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I want to train a generative model over a dataset where each example is a $X = (N,3)$ matrix representing $N$ points in $\mathbb{R}^3$.

The local structure (i.e. the correlations between neighboring points, as measured by the Euclidean distance in $\mathbb{R}^3$) is very important.

For now I am representing this data directly as a $(n_{batch},3,N)$ tensor, so the spatial dimensions are treated as channels in the convolutional layers of the model.

I am wondering if this is the best representation, since even for $N=200$ a convolutional network would need to be very deep to have a receptive field of this size as to be able to catch correlations between all points. (Far away points in the $N$ dimension car be spatially close).

I thought about other ways to represent this data :

The first is to take the inner product matrix or Gram matrix defined as $G_{ij} = X_i . X_j$ which results in a $(N,N)$ matrix. But these matrices are positive semi-definite (SPD), and building a Neural Network that preserves this property is very expensive.

The second is to take the outer product matrix defined as $T_i = X_iX_i^T$ which results in a $(N,3,3)$ matrix. I am not sure about the properties and the advantages of this representation.

Question: Are there other tensor representations of $3D$ points that would be better suited to the extraction of local correlations ?

Note : An important feature of such representations is that the original matrix should be easily recovered.

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3D images are unfortunately rather annoying in their complexity. Your best bet is to review the literature, especially medical literature as most human scans are three dimensional. A great example is the Kaggle Lung competition. It sounds like your data is grayscale so that's a good start. There are plenty of tricks to making this scalable:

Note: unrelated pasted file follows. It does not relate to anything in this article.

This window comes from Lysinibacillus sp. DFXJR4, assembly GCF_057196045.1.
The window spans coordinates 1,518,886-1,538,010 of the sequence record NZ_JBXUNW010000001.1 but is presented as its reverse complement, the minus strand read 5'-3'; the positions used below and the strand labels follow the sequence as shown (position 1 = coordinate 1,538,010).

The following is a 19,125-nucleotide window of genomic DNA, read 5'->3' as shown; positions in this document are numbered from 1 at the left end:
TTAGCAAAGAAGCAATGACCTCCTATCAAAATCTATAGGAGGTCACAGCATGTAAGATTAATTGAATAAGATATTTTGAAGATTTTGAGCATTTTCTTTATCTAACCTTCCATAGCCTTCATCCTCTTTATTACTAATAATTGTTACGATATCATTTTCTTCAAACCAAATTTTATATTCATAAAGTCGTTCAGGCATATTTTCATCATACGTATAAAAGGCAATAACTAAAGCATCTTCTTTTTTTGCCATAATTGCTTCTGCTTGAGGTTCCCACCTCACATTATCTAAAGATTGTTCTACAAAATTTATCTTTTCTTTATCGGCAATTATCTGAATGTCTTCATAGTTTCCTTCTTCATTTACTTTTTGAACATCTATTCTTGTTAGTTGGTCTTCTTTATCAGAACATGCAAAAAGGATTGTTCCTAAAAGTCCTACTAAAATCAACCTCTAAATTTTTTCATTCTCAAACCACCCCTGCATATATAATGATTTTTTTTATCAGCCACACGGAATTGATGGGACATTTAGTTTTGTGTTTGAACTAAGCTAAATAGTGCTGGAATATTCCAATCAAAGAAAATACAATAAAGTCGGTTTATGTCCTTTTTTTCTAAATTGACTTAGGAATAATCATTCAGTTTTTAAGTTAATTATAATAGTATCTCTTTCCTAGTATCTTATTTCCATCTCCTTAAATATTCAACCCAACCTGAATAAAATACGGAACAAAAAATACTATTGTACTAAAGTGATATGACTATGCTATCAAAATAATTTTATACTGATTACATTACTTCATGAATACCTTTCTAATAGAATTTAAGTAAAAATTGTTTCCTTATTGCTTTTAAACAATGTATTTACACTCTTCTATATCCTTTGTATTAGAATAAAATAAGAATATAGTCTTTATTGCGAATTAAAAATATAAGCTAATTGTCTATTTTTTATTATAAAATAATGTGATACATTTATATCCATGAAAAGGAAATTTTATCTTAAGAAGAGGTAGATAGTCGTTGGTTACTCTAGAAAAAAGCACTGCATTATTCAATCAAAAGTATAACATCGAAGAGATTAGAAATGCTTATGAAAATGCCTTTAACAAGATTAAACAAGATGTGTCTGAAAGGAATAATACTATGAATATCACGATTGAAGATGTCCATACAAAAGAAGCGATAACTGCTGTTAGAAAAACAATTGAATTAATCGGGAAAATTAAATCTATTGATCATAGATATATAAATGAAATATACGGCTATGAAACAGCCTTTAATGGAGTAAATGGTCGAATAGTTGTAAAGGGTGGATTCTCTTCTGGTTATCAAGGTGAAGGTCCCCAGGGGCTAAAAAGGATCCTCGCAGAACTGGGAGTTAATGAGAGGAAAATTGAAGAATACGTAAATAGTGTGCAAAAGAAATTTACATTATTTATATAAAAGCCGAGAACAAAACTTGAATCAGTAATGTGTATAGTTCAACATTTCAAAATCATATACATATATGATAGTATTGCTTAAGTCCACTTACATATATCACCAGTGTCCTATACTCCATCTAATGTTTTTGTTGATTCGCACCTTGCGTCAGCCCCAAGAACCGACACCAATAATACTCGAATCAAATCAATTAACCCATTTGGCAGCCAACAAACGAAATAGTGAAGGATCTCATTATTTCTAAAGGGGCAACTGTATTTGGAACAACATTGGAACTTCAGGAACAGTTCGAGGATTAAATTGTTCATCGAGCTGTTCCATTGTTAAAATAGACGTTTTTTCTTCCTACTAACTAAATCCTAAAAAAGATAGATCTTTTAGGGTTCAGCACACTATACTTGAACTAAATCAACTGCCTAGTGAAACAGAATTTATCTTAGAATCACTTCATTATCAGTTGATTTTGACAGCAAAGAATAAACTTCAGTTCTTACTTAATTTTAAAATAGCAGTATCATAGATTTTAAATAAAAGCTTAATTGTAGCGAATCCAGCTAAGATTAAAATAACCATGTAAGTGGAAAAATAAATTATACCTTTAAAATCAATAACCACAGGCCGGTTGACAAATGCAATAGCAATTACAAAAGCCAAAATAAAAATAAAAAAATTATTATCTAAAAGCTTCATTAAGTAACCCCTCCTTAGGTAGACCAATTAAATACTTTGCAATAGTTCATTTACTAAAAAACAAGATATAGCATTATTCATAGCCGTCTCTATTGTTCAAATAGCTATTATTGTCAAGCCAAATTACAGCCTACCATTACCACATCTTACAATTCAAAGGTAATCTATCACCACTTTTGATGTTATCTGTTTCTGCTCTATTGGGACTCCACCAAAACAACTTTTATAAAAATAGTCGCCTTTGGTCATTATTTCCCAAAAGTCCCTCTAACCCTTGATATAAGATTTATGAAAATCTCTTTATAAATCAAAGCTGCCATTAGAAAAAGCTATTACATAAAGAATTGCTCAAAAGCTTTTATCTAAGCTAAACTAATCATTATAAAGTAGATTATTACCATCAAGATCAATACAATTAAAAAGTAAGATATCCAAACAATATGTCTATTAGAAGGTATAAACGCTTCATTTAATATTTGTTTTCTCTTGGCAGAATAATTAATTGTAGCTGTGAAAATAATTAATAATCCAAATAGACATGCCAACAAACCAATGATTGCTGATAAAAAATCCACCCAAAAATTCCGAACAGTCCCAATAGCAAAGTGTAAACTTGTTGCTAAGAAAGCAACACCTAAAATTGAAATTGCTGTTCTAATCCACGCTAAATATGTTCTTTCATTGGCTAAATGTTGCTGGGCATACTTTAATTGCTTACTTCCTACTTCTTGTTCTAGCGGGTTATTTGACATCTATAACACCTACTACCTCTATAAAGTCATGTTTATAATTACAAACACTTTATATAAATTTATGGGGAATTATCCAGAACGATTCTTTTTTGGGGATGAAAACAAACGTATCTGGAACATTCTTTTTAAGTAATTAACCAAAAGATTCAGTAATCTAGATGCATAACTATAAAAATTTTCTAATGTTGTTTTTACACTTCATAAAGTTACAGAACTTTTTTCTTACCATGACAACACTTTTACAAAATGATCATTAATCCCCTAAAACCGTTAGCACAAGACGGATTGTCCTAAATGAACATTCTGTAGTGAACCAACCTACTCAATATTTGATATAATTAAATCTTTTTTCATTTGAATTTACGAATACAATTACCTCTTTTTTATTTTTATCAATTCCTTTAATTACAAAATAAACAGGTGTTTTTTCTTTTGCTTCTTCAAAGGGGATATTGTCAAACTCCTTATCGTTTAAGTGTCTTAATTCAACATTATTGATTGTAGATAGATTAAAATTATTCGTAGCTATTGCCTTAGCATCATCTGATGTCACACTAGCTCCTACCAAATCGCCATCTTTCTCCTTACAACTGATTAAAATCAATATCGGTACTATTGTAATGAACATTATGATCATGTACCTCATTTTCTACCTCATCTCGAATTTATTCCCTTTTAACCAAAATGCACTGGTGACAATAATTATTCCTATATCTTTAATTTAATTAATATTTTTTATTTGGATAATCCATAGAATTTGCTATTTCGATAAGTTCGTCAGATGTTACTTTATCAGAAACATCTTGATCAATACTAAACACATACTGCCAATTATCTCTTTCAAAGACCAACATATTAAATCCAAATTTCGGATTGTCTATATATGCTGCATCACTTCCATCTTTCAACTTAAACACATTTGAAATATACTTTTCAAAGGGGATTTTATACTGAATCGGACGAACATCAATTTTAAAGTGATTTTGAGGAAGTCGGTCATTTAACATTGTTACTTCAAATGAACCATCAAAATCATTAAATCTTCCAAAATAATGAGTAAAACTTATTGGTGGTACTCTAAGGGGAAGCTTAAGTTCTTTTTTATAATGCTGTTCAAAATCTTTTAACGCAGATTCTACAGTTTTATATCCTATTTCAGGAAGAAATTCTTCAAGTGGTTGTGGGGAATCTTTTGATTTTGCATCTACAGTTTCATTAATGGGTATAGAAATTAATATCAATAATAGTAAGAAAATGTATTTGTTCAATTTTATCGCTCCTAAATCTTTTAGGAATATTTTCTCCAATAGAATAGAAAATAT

1) Make sure your batchsize is well-regulated. 3d images and their computations are huge, which will blow up most GPUs with OOM errors.

2) Scale down the initial image as much a possible. Currently around 128x128x128 is about as large as you can go. If your image must be bigger, you can split it into such regions (possibly with overlap) and run your model on each of them.

3) Further simplification includes assuming that each volumetric direction has the same structure, so you can use the same convolutional weights in the x-y plane as also in the y-z plane.

4) Since you're training a generative model, you probably need to sacrifice even more on your input size, maybe down to 32x32x32.

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  • $\begingroup$ I am not sure about what is the representation you suggest : how could I represent $N$ points in $\mathbb{R}^3$ as an $(N,N,N)$ tensor ? Are you suggesting to implement $3D$ convolutions (so operate on a 5D tensor, considering a dummy dimension for the channels) ? Still, your suggestions are interesting, thank you. $\endgroup$ – Tool Mar 20 '18 at 15:11

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